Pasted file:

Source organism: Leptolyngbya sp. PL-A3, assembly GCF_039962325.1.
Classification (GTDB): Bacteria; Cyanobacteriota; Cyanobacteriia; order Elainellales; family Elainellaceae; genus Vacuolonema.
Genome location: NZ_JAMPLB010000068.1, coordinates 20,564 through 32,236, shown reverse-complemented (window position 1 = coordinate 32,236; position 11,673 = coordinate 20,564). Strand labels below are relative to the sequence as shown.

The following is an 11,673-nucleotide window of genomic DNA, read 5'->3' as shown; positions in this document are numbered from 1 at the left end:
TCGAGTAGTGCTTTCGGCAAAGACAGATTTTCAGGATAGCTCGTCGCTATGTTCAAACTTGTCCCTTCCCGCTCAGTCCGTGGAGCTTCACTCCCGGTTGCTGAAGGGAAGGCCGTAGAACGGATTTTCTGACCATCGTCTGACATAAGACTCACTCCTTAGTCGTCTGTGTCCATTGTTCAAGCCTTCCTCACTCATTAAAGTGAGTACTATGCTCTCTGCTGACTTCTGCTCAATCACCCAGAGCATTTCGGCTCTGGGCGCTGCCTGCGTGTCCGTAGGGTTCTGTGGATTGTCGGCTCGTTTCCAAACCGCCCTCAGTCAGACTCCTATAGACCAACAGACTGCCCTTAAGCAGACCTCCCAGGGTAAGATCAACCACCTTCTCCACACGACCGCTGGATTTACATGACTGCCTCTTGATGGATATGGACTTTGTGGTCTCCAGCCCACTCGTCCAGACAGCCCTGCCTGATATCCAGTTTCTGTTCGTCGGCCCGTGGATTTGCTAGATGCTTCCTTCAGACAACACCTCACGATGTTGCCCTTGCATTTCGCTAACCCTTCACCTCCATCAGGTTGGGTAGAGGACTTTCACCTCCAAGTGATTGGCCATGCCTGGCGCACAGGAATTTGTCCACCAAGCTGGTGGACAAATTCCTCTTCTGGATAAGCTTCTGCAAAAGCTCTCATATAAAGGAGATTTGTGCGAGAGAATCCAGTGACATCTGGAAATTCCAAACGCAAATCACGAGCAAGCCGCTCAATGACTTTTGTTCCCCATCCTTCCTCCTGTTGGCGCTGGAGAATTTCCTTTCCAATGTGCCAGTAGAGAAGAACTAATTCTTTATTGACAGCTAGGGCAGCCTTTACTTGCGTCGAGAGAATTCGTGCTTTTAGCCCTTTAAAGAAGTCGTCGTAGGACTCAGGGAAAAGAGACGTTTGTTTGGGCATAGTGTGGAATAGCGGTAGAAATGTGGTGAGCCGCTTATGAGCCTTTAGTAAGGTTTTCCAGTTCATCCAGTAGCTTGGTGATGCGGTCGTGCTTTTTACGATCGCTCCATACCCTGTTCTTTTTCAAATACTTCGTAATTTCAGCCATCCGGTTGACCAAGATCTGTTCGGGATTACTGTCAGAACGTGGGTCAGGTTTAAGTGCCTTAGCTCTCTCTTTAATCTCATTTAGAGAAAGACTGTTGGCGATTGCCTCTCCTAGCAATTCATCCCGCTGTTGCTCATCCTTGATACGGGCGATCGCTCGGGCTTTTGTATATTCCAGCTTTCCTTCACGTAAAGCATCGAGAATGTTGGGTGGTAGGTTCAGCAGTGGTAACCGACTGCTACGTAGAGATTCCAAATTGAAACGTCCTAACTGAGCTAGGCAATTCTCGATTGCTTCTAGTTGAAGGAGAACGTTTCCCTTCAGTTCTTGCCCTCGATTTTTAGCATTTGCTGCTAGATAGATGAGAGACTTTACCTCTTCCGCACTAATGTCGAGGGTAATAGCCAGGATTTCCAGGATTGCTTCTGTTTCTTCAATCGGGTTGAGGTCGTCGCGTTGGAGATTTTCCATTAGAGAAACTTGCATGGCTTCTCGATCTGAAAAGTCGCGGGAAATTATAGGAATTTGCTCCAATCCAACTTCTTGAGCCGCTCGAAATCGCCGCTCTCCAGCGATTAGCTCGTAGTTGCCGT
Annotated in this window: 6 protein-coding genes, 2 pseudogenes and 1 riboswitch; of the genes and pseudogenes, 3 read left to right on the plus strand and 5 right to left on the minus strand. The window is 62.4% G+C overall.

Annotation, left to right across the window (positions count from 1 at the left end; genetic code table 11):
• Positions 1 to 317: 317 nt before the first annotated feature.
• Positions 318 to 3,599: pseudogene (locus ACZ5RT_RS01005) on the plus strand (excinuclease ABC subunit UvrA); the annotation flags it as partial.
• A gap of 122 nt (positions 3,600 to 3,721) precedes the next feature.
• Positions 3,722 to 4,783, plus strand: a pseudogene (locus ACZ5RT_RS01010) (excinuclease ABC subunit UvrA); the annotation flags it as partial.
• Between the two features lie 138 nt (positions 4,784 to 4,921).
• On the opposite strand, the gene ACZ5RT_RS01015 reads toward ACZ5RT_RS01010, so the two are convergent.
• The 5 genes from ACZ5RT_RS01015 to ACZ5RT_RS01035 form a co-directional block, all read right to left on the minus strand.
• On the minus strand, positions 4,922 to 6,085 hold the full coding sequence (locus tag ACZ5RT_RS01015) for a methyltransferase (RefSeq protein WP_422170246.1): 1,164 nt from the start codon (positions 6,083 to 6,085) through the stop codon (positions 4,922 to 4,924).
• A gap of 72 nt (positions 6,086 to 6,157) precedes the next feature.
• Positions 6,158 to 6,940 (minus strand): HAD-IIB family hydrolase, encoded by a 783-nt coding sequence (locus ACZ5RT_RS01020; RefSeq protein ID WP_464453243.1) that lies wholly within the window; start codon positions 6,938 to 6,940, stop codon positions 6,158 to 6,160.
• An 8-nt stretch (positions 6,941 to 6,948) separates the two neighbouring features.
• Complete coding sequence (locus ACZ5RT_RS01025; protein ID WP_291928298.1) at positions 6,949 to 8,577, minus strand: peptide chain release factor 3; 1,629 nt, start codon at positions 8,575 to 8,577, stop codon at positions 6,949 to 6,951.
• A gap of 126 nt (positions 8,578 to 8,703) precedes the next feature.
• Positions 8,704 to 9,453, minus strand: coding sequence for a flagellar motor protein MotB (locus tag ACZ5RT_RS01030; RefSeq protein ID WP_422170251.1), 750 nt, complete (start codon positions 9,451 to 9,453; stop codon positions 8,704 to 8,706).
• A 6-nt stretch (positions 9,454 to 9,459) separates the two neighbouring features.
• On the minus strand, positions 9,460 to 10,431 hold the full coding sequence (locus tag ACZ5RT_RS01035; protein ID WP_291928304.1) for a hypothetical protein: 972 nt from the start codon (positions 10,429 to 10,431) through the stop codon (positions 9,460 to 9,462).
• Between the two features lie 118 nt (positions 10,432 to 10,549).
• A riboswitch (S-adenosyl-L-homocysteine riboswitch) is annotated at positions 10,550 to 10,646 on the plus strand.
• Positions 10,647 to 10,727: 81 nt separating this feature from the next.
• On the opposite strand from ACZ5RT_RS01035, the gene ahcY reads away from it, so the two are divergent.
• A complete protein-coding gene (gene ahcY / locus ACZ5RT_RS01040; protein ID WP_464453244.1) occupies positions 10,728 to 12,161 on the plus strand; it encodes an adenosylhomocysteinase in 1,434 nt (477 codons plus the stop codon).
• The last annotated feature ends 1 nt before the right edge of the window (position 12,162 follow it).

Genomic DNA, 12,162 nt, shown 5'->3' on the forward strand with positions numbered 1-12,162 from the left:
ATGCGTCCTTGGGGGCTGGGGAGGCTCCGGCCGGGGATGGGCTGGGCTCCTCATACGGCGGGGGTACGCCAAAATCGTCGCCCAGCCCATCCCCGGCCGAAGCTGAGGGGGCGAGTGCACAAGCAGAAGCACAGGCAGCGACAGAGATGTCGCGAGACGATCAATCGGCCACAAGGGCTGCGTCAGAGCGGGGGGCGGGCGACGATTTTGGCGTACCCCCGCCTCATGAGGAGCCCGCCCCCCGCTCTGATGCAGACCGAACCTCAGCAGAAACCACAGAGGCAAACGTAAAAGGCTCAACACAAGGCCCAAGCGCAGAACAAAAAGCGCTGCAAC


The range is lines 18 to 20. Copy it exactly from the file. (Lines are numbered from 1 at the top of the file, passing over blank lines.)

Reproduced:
• An 8-nt stretch (positions 6,941 to 6,948) separates the two neighbouring features.
• Complete coding sequence (locus ACZ5RT_RS01025; protein ID WP_291928298.1) at positions 6,949 to 8,577, minus strand: peptide chain release factor 3; 1,629 nt, start codon at positions 8,575 to 8,577, stop codon at positions 6,949 to 6,951.
• A gap of 126 nt (positions 8,578 to 8,703) precedes the next feature.